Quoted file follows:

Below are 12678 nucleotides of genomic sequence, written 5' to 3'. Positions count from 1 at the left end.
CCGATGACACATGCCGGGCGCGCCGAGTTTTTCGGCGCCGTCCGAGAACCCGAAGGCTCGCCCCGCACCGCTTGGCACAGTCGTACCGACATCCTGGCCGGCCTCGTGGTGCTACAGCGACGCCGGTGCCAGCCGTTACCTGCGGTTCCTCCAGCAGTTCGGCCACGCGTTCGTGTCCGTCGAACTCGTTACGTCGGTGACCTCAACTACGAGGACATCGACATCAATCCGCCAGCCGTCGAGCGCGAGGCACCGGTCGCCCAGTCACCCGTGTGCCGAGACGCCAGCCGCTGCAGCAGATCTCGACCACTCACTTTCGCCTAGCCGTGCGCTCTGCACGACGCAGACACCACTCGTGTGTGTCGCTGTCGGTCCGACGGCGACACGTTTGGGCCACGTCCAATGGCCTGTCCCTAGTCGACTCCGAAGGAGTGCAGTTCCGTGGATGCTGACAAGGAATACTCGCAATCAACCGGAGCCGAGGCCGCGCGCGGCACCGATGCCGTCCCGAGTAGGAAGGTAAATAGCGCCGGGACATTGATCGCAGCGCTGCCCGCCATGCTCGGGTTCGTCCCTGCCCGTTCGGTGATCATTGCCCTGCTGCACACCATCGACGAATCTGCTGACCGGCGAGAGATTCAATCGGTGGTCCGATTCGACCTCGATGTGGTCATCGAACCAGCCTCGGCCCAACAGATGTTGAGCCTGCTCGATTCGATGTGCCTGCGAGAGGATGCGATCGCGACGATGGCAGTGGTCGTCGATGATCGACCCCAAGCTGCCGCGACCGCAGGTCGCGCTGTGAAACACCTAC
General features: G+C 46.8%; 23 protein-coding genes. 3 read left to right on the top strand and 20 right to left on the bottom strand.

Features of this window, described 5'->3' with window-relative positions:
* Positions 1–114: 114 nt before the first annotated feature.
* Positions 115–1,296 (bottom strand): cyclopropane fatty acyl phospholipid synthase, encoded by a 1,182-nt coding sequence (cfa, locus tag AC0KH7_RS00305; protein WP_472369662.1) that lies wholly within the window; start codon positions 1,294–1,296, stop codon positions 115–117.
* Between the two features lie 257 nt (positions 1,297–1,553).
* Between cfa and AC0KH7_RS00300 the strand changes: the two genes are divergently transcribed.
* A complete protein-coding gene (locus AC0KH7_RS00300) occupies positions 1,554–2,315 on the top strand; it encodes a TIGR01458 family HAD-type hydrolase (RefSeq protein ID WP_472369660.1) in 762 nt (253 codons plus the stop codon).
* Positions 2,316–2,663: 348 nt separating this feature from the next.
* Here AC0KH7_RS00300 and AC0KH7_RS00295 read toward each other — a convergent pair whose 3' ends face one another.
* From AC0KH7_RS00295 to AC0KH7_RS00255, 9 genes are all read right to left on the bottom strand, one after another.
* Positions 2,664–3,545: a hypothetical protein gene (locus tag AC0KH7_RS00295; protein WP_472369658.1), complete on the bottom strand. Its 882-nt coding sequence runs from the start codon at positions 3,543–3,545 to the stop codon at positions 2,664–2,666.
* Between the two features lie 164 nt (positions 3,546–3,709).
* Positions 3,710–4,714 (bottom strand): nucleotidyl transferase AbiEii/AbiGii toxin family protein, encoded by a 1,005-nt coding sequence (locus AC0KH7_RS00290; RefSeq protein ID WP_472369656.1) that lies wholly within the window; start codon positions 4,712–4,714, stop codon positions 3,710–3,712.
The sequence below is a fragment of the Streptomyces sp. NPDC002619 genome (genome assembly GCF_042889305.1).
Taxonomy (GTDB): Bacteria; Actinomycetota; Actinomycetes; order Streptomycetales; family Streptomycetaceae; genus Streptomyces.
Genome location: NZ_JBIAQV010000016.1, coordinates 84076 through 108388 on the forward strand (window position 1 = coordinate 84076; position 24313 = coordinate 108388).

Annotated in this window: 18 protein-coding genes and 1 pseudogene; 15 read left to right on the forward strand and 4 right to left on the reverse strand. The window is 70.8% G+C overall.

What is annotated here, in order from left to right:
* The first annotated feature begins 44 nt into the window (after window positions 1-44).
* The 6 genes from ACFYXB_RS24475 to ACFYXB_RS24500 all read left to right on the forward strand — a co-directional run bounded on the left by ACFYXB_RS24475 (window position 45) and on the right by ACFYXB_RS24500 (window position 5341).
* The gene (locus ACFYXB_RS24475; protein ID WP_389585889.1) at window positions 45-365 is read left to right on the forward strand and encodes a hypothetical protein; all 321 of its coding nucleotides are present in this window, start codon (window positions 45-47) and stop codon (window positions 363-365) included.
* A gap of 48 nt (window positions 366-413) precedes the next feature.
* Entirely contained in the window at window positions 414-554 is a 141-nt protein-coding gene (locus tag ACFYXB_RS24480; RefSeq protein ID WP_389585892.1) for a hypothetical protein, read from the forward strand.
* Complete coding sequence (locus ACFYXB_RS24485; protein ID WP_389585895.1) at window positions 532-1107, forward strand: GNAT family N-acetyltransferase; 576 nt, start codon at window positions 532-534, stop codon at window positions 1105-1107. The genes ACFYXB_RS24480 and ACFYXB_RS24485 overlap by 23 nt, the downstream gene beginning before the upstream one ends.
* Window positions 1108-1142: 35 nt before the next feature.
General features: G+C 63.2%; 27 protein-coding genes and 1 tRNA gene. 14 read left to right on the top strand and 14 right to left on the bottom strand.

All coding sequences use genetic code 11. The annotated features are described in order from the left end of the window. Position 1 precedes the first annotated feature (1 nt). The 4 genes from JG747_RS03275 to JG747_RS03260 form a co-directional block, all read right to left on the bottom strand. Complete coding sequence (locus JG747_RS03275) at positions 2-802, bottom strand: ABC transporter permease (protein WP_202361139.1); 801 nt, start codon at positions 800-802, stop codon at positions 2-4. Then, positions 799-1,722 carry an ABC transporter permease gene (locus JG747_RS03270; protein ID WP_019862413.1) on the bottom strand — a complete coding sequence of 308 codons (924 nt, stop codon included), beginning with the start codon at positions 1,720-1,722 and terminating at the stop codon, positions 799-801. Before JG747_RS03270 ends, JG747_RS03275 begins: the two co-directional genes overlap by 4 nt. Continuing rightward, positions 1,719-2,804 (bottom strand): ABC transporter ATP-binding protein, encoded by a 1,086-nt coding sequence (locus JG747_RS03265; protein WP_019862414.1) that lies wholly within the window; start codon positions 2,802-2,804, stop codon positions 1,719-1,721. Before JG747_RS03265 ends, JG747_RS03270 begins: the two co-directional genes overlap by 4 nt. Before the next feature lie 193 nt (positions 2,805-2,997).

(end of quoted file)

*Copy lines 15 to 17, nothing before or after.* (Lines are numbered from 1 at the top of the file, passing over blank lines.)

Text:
* Positions 3,710–4,714 (bottom strand): nucleotidyl transferase AbiEii/AbiGii toxin family protein, encoded by a 1,005-nt coding sequence (locus AC0KH7_RS00290; RefSeq protein ID WP_472369656.1) that lies wholly within the window; start codon positions 4,712–4,714, stop codon positions 3,710–3,712.
The sequence below is a fragment of the Streptomyces sp. NPDC002619 genome (genome assembly GCF_042889305.1).
Taxonomy (GTDB): Bacteria; Actinomycetota; Actinomycetes; order Streptomycetales; family Streptomycetaceae; genus Streptomyces.